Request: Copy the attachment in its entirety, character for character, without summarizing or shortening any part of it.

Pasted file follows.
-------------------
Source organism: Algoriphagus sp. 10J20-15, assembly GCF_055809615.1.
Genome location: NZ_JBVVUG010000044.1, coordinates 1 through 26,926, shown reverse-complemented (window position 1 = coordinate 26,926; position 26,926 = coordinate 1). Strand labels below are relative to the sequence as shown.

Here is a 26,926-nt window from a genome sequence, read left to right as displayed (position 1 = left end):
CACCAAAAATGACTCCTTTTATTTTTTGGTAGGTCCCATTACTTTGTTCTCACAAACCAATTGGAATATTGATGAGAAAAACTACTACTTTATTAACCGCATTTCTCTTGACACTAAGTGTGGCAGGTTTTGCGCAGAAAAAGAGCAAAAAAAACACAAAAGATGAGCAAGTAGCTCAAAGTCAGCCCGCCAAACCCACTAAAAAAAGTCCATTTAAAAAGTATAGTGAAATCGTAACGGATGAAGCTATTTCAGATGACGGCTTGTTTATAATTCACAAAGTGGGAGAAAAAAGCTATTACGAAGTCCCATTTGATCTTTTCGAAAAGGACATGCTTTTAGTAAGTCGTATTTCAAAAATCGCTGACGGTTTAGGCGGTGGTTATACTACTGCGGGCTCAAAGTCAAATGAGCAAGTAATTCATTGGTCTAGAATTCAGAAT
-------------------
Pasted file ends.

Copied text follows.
Source organism: Algoriphagus sp. 10J20-15, assembly GCF_055809615.1.
Genome location: NZ_JBVVUG010000044.1, coordinates 1 through 26,926, shown reverse-complemented (window position 1 = coordinate 26,926; position 26,926 = coordinate 1). Strand labels below are relative to the sequence as shown.

Here is a 26,926-nt window from a genome sequence, read left to right as displayed (position 1 = left end):
CACCAAAAATGACTCCTTTTATTTTTTGGTAGGTCCCATTACTTTGTTCTCACAAACCAATTGGAATATTGATGAGAAAAACTACTACTTTATTAACCGCATTTCTCTTGACACTAAGTGTGGCAGGTTTTGCGCAGAAAAAGAGCAAAAAAAACACAAAAGATGAGCAAGTAGCTCAAAGTCAGCCCGCCAAACCCACTAAAAAAAGTCCATTTAAAAAGTATAGTGAAATCGTAACGGATGAAGCTATTTCAGATGACGGCTTGTTTATAATTCACAAAGTGGGAGAAAAAAGCTATTACGAAGTCCCATTTGATCTTTTCGAAAAGGACATGCTTTTAGTAAGTCGTATTTCAAAAATCGCTGACGGTTTAGGCGGTGGTTATACTACTGCGGGCTCAAAGTCAAATGAGCAAGTAATTCATTGGTCTAGAATTCAGAAT